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Well, here’s a bonafide 2-for-1 treat:  the legendary Paramount Theater in Times Square at 44th and Broadway–and it’s showing Pola Negri’s “The Woman on Trial,” Paramount, 1927.

The Paramount opened in 1926 as the new flagship house for the Paramount-Publix Theater Corp.  (the merger between Paramount and the Chicago-based exhibitors Balaban & Katz).  Designed by the Chicago architectural of Rapp & Rapp, it was a French style jewel from its beautiful curved marquee and stained glass main window to its Versailles chapel-inspired lobby.  There was classical statuary and a Hall of Nations featuring native stones from around the world.  There were stage shows and concerts before every picture and the Paramount had organist Jesse Crawford and the most-acclaimed Wurlitzer organ ever built.  Boasting over 3,500 seats, it wasn’t bigger than the Capitol or the late Roxy, but it had a luxury that made it the “paramount” Paramount.  During the 1940’s it was the site of bobbysoxer riots during Frank Sinatra’s appearances and boasted appearances of everyone from Duke Ellington to Elvis Presley.   The end came in 1967 when the theatre was closed and completely gutted for office space.  Today, the Paramount Building still stands as the last survivor of an almost mythical Times Square that is still much loved and much mourned today.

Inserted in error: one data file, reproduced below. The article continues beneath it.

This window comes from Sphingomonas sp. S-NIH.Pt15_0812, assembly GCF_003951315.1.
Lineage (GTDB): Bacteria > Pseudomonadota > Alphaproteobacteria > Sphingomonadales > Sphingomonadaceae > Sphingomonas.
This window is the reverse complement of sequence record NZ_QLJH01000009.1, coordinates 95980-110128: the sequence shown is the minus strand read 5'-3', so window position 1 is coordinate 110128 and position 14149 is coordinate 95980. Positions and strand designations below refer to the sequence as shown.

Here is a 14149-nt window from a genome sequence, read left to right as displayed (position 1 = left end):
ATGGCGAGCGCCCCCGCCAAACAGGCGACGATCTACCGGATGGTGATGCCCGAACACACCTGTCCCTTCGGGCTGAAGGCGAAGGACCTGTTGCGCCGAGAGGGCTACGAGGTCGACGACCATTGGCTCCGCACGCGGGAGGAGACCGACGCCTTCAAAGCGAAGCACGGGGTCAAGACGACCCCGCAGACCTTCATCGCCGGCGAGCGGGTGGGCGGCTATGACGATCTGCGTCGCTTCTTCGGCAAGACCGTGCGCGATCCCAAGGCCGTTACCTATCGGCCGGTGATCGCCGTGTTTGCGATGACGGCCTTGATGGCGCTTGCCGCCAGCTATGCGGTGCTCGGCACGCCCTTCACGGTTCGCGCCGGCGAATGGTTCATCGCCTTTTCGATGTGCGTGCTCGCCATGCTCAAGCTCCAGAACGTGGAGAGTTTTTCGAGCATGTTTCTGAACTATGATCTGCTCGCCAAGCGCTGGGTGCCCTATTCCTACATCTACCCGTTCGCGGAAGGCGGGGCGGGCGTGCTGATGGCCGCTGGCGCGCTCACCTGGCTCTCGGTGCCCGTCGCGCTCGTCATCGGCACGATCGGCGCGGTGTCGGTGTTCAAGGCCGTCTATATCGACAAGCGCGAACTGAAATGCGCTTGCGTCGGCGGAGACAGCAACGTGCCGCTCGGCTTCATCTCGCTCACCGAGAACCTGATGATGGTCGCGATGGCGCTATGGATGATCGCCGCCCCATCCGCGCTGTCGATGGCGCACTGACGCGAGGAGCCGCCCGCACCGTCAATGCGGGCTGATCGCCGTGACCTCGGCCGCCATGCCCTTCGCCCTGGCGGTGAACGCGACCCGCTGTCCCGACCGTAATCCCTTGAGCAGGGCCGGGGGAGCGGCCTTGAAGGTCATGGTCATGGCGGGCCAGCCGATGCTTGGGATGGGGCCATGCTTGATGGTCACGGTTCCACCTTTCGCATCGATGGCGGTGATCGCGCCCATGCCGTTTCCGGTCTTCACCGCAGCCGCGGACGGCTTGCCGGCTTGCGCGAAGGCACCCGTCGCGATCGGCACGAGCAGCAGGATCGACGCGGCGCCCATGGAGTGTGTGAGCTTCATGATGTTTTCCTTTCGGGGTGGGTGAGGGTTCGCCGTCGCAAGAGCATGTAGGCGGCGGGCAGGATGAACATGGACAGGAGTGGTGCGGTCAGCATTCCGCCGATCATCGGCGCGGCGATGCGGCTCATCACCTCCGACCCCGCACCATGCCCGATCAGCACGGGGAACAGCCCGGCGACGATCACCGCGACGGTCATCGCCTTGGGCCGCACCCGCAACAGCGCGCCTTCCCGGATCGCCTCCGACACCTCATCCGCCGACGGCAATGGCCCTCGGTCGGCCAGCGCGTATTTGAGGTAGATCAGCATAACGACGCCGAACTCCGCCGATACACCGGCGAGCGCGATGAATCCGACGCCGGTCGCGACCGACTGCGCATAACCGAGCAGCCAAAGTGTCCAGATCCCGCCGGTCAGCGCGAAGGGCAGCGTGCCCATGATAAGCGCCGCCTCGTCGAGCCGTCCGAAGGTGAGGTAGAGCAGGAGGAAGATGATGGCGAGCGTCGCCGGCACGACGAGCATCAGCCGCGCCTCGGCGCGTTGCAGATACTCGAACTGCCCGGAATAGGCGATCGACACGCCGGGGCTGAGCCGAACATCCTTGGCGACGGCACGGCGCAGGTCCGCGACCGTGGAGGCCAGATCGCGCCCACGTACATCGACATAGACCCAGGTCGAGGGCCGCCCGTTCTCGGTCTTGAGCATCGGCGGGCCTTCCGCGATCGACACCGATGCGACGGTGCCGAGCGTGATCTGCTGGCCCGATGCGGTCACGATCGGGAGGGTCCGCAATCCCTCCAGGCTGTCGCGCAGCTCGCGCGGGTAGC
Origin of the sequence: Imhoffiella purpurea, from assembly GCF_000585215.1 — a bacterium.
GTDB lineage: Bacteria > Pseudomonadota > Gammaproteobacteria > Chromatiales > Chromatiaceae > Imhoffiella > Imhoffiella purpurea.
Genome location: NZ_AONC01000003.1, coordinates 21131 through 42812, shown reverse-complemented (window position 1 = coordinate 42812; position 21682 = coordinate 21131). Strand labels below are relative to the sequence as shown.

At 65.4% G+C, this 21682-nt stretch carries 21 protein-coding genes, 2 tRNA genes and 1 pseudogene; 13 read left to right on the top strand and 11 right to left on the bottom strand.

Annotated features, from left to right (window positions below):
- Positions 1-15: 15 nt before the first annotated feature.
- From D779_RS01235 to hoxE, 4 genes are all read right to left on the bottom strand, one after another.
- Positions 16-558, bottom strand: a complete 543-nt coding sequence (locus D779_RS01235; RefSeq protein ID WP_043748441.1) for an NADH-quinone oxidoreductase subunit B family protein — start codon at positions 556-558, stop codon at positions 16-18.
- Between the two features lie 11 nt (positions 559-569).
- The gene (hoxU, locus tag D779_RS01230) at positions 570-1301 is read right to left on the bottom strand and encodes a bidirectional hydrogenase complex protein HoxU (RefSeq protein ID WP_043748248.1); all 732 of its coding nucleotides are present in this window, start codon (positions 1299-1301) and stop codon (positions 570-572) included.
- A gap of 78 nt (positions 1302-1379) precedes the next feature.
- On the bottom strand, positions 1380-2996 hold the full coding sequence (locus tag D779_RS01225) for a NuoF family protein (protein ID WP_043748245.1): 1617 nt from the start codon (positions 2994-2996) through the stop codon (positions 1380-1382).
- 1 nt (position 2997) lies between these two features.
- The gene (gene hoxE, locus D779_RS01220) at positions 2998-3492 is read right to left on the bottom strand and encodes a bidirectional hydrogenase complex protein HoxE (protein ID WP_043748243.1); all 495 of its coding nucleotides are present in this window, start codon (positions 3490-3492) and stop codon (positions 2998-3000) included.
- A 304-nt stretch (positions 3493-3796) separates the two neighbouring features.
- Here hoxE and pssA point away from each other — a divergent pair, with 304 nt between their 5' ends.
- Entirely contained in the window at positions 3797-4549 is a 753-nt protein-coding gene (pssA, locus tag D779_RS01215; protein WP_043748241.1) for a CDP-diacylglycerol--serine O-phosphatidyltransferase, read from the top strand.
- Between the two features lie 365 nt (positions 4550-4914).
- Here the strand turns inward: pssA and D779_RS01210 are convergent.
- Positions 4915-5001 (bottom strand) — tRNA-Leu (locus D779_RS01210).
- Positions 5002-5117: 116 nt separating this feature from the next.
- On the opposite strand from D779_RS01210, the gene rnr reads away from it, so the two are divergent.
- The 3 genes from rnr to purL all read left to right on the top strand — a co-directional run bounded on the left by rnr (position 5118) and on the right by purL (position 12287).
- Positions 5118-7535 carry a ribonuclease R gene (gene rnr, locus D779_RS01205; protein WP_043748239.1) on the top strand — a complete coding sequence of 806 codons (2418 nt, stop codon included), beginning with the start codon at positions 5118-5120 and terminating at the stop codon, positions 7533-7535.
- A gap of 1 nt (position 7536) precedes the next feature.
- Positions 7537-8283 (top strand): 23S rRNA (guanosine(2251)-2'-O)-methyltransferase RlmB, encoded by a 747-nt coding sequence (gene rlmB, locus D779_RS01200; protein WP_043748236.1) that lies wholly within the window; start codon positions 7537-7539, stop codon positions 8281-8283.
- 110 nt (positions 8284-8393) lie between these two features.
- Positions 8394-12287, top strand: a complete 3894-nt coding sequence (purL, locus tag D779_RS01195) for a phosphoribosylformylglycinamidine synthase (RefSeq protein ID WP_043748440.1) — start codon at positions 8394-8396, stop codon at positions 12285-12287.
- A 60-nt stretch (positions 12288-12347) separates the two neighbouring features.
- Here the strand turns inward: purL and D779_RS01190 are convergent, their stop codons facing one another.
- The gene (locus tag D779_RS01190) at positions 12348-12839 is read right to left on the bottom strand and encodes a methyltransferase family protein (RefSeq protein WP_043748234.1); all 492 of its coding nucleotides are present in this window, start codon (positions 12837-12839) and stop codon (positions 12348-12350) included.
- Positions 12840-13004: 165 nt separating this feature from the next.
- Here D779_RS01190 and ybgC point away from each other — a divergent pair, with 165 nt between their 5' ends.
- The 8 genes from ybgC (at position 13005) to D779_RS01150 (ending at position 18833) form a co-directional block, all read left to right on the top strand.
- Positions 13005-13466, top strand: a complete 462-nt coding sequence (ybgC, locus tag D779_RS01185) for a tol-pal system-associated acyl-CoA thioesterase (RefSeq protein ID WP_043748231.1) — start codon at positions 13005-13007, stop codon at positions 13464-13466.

Pola’s “The Woman on Trial,” ironically, is also lost.

 

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